You may also see gopher tortoises, armadillos, raccoons, butterflies, herons, egrets, pelicans and even roseate spoonbills . Depending on the season, this part of the island also features a variety of wildflowers and lots of snowbirds, err, migrating birds.

The main trail, Osprey Trail, takes you along all the nests and provides some shade and benches. Pelican Trail runs parallel to the west along the mangrove shore of Pelican Cove. It’s sandier, lacks shade, and our dog has picked up sandspurs there. Several short paths connect the two trails.  During nesting season, the Osprey Trail gets closed just before reaching the bald eagle nest. You can see the nest from the closure – but you can’t walk all the way to the end of the trail to a little beach and views of the sandspit, Three Rooker Island, the mainland, and the St. Joseph Sound in-between.

gopher tortoise eating grass on Honeymoon Island
Gopher tortoise along Osprey Trail

The Osprey and Pelican trailheads start at a picnic area with a playground, bathrooms, and a short trail over to the best on the west side of the island.

Please be aware: seasonally, mosquitoes can get pretty bad along the trails – especially after rainy days. Come prepared. There are also snakes on the island – so stay on the trails.

Honeymoon Island History

Long before the USA was established, people of the Tocobago tribe lived on the island.

During a 1920s hurricane, the island then known as Hog Island was split in two: creating Caladesi Island and Honeymoon Island – and Hurricane Pass in-between. During low tides you can’t quite walk from one island to the other – but you can paddle over fairly easily.

A businessman bought the island in the 1930s and renamed it Honeymoon Island. Several Honeymoon cottages were built and a pre-TV newspaper reality show was born: with couples applying to honeymoon on the island. You can see newspaper articles with photos and quotes at the Nature Center on the island. Of course, you can also learn about nature at the center – and check out the native plant garden.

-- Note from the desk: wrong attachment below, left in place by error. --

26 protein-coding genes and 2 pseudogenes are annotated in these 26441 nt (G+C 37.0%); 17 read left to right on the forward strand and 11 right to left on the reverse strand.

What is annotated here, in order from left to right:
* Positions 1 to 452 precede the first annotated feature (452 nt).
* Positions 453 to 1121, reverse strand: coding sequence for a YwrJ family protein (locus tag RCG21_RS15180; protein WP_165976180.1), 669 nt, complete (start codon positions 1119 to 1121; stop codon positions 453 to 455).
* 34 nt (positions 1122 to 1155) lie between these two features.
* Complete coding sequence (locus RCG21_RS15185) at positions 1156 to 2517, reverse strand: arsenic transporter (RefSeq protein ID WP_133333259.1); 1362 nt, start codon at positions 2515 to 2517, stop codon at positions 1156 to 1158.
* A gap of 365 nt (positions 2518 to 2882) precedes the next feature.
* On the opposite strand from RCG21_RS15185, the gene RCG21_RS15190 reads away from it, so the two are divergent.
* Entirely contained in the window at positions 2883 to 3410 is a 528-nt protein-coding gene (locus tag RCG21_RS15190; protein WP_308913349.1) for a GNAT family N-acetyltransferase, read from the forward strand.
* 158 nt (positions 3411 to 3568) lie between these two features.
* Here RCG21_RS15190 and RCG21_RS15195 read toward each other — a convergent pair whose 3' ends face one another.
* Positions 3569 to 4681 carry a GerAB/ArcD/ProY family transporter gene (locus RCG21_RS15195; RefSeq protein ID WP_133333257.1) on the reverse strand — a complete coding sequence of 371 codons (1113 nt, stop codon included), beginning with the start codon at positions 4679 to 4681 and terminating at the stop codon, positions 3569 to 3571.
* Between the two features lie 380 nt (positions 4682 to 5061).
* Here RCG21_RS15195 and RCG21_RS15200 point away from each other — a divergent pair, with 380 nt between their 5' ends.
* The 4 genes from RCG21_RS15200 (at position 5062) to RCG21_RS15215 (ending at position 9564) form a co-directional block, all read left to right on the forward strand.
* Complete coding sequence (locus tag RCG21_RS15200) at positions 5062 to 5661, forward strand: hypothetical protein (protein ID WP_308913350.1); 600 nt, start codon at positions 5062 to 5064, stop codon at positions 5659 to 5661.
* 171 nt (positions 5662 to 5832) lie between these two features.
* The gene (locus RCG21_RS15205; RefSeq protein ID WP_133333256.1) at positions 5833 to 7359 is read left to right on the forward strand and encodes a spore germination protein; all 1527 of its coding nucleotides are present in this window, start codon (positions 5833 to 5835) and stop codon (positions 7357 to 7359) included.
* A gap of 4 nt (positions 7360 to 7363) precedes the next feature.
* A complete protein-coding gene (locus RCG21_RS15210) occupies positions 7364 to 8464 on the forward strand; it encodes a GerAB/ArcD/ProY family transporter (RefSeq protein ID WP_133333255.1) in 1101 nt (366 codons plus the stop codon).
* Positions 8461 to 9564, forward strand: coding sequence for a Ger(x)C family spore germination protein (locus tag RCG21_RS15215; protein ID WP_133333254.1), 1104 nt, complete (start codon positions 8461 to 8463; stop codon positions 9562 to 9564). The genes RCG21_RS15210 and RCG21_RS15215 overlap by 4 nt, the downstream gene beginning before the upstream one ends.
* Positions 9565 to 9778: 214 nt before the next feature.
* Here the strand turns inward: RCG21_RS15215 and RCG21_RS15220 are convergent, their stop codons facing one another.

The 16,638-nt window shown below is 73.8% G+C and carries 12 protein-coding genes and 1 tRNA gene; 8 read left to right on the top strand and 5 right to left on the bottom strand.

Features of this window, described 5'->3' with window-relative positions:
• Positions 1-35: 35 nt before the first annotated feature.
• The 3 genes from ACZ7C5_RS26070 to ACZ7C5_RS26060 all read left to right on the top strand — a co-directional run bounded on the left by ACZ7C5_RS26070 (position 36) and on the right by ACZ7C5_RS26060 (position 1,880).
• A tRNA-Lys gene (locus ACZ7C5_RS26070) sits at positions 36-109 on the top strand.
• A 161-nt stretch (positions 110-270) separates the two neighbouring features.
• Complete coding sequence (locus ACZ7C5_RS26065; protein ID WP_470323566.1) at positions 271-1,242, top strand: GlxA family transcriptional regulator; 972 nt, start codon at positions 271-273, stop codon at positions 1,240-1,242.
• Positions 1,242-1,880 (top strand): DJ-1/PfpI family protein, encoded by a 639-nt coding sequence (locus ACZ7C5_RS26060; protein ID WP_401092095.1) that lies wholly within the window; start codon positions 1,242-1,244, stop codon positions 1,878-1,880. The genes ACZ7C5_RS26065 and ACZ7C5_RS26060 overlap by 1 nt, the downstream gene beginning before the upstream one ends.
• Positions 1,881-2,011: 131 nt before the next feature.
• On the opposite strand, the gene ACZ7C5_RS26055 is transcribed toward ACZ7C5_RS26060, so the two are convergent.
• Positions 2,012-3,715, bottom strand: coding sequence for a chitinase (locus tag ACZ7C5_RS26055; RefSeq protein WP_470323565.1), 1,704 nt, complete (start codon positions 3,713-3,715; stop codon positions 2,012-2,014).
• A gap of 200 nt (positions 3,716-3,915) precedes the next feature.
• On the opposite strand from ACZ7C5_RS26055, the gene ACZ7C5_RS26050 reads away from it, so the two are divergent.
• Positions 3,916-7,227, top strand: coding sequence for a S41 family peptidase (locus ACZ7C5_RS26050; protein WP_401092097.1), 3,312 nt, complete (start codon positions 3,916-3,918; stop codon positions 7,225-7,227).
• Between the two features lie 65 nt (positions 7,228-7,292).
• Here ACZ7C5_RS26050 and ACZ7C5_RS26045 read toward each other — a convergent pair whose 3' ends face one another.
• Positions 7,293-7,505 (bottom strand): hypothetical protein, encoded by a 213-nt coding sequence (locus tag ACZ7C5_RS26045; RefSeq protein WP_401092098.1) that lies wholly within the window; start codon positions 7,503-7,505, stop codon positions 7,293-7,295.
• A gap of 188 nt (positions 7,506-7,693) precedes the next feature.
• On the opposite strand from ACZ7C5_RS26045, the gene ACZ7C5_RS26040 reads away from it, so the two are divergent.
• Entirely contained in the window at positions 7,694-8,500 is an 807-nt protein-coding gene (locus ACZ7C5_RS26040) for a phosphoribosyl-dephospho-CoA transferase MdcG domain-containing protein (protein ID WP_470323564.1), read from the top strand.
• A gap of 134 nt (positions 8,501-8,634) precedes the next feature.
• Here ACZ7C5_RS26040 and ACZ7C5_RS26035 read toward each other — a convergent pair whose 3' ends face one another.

light purple bloom, vine, Butterfly Peas, Pigeonwings, Florida wildflower
Butterfly Peas

After World War II, a developer tried to turn the island into a big residential area. Several apartment buildings right by the causeway remind of that plan. Fortunately, the natural uniqueness and importance to preserve it were recognized and building residences was prohibited. Eventually, the state of Florida came to own all the land and the Honeymoon Island State Recreation Area was established in 1981.

flock of least terns in flight with shadows over shallow clear water and beach
Flock of terns flying between Honeymoon and Three Rooker Island

Hours, Fees, Location, Contact and other FAQs


Honeymoon Island State Park is open year-round every day from 8 am to sundown.

Entry Fees

Varies, main prices: $8 per car; $2 pedestrians and cyclists. To limit contact during the covid pandemic, you can make a reservation and pay ahead of time online.

For locals, we highly recommend getting an annual Florida State Parks Pass ($120 for annual family pass, $60 for single-person annual pass). It’s not just so you get in “free” at all the parks, it’s also to give extra support to our amazing Florida State Parks – The Real FloridaTM.

Great Horned Owl, big ears, in tree Osprey Trail, State Park, Florida
Great Horned Owl perched above Osprey Trail
This photo available as a postcard and greeting card (pic141).

How To Get To Honeymoon Island

The island is about a 30-minute drive from Tampa or from St. Petersburg. You can reach the island by car via the Dunedin Causeway. If you come by car during popular times (weekends, post-work / pre-sunset), you may get into some stop-and-go traffic at the entrance.

While the surrounding islands (Caladesi, Three Rooker, and Anclote) are officially only accessible by boat, Honeymoon Island does not have a marina. But if you come by water, you can always drop anchor off the beach and walk in through the shallow water – or even better, paddle over and pull your kayak or SUP onto the beach.

Men fishing, sunset, silhouette, reflection, dog beach, Honeymoon Island, Florida
Sunset fishing off the Honeymoon Pet Beach